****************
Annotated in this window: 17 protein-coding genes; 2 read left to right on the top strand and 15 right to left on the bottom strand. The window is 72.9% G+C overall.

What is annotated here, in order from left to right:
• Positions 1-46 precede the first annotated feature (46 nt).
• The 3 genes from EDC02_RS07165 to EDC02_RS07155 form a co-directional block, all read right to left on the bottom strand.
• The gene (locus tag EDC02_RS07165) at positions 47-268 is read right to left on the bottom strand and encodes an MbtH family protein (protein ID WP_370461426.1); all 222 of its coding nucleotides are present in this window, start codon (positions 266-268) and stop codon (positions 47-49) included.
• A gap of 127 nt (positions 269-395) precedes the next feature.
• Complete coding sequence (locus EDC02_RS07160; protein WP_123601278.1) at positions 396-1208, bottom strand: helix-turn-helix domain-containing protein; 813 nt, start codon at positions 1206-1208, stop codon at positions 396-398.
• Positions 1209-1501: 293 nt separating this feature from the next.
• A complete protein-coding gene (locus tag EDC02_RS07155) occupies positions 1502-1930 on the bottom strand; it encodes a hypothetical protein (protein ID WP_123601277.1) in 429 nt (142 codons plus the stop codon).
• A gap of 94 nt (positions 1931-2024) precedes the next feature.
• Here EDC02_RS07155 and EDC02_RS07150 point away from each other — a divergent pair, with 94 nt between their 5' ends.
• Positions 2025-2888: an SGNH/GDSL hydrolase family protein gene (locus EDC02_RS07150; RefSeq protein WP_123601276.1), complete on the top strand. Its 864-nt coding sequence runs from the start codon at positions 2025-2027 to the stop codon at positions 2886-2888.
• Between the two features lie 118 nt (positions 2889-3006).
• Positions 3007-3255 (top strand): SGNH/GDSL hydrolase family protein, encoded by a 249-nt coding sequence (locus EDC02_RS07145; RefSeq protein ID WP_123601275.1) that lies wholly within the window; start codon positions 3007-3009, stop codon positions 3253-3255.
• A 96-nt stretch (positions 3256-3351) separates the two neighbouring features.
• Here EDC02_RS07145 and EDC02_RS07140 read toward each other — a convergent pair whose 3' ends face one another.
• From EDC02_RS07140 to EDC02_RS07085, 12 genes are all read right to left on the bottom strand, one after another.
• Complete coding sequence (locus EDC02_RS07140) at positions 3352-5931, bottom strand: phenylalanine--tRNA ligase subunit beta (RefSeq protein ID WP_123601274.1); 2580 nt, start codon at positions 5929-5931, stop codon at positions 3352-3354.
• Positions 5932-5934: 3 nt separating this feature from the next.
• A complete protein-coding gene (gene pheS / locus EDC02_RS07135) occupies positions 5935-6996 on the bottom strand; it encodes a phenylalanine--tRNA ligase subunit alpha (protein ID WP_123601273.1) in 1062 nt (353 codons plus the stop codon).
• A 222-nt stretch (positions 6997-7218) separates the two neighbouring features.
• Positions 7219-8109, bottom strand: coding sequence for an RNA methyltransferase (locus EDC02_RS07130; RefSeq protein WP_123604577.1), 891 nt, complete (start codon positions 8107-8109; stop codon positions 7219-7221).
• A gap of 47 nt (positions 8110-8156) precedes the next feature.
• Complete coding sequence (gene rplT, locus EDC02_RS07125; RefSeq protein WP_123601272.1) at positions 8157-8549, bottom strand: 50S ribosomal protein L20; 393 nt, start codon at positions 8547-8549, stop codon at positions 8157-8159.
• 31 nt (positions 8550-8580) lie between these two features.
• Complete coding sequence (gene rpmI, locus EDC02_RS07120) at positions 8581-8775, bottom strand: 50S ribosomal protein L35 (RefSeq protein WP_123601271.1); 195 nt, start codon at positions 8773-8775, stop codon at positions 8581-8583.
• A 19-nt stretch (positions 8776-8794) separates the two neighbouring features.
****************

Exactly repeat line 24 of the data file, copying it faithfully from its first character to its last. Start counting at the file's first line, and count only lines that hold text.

• Complete coding sequence (gene rplT, locus EDC02_RS07125; RefSeq protein WP_123601272.1) at positions 8157-8549, bottom strand: 50S ribosomal protein L20; 393 nt, start codon at positions 8547-8549, stop codon at positions 8157-8159.